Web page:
What if Hitler had been killed in 1941?

Using a time machine to block the Holocaust and German invasion of the USSR

 (photo credit: Courtesy)
(photo credit: Courtesy)
The basic premise of Righteous Kill, the debut novel of Ted Lapkin, is a staple of science fiction. Physics professor Gerhard Hoffmann invents a time machine. He wants to send Special Forces, equipped with 21st century technology and weaponry, to kill Adolf Hitler, Hermann Göring, Heinrich Himmler, and most of the Wehrmacht High Command before June 1941, thereby creating a power vacuum filled by German generals who have no ideological impetus to invade the Soviet Union. Their cancellation of Project Barbarossa, Prof. Hoffmann believes, “means no orchestrated Final Solution.”
To this premise, Lapkin, a former combat intelligence officer in the Golani Infantry Brigade, who now runs a consulting firm specializing in strategic communications and government relations, adds an interesting wrinkle: Wracked with guilt over his grandfather’s participation in the Wannsee Conference that authorized the Holocaust, Prof. Hoffmann wants the operation to be conducted by Sayeret Matkal, Israel’s elite intelligence-gathering and direct-action unit. If their mission succeeds, he tells the prime minister of Israel, there is a 95% percent probability that the Jewish state will be established (albeit in 1951) with a much larger population of immigrants willing and able to leave war-ravaged, still antisemitic Europe.
Righteous Kill is a suspenseful and action-packed melodrama that keeps readers wondering whether the mission will be accomplished, if the Special Forces will return home, and how, if at all, the operation will change the course of history.
Righteous Kill is at its best when the Israeli Special Forces are conducting their deadly mission in Nazi-occupied France and fighting their way back home on the land and at sea. Determined to make his account “historically accurate and militarily plausible,” Lapkin studied topographic maps, contemporary aerial photographs, unit orders of battle, technical weapons specifications, and Geoportail, the cartographic website of the French government. His mastery of detail is impressive.
Lapkin indicates, for example, that Nazi paratroopers were not allowed to jump with their rifles and submachine guns. These weapons were simultaneously dropped in containers mounted beneath the fuselage of their airplanes. Battalion commanders became aware of this post-landing vulnerability during an assault against Waalhaven airfield in the Netherlands, but the design of the Third Reich’s RZ16 parachutes (which eliminated directional control over descent and increased oscillation) made a solution impossible.
“Of course,” Lapkin writes, “none of these papiersoldaten geniuses safe behind their desks in Berlin had ever conducted an opposed airborne assault armed only with a pop-gun.”
ALAS, LAPKIN does not have the instincts or the skills of a novelist. His prose is clumsy and filled with clichés. For no discernible reason, exchanges are sometimes partially rendered in German, French and Italian. The narrative is littered with radio exchanges – “This is one, good copy. Two, copy. Three, affirmative. This is Mishnah, good copy. Fast and affirmative.” On a single page, a character snorts derisively, flashes a caustic smile, blushes, sneers, retorts with barbed contempt, and raises her voice to an indignant pitch. A Gestapo officer “reveals his nicotine-tarnished dentition in all its chestnut-hued ugliness.” Lapkin (awkwardly) inserts the “hierarchy of needs” theory of Abraham Maslow, a Brooklyn College professor of psychology. An Israeli soldier and the young German-Jewish lawyer he has rescued, Lapkin writes, “were soon engulfed by a tidal wave of desire that drowned inhibitions and washed away constraints of social convention like a sandcastle on a storm-tossed beach. Arguments over ethics and philosophy were forgotten as two wounded souls sought solace in each other’s arms from a world of blood and loss and sorrow.”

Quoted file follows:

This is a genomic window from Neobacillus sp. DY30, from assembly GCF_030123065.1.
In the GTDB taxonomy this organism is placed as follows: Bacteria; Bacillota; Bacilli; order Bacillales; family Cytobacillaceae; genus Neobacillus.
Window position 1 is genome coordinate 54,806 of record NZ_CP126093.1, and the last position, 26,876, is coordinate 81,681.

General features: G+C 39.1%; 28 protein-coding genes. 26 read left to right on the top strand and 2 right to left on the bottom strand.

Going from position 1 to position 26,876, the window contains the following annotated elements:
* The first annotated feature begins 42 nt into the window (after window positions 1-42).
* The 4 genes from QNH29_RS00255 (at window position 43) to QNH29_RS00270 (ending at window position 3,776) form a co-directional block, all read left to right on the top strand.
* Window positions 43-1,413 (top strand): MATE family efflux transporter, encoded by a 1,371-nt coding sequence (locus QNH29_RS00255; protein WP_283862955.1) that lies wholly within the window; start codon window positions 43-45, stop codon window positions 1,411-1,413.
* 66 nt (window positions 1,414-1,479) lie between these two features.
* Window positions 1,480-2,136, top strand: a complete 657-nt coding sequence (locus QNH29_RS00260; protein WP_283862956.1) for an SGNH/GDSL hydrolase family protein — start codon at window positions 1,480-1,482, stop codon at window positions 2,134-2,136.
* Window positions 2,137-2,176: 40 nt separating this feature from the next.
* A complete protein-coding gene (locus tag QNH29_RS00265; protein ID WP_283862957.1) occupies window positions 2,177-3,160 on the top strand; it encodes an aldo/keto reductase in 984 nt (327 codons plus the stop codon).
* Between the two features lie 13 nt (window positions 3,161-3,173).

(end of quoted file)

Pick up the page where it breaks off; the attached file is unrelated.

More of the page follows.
Righteous Kill also raises, but quickly disposes of, issues related to wartime morality. As befits a World War II melodrama, his sentimentalist is a woman, Emma Cohen; his pragmatist is Yossi Klein, a man. And it is clear from the outset whose position will prevail. Although Emma rails against the brutality of Yossi’s decision to kill his German prisoners, she recognizes “the peril that would ensue” if they learned that they had been attacked by time travelers. And that what appeared to be Klein’s callous indifference was actually righteous contempt by a soldier “who took no pleasure from a task he viewed as an ugly necessity.” Emma also asks herself, “What if discriminate acts of brutality against evil were the only way to ensure the survival of innocents?” Somewhat later, Emma pleads “mea culpa maxima” to Klein’s claim, “made with a gotcha smile of triumph,” that she was a Benthamite after all, “engaging in precisely the same sort of utilitarian cost-benefit analysis you previously found so deplorable.” Not surprisingly, Emma, Yossi and Mr. Lapkin reserve their sympathy for the never-again soldiers of Sayeret Matkal who died so they could live. “Tears of grief over what was sacrificed, tears of gratitude over what was accomplished,” tears of hope that those who survived could create a better – and more just – future.
The writer is the Thomas and Dorothy Litwin Professor of American Studies at Cornell University.
By Ted Lapkin
Silvertail Books
453 pages; $19.95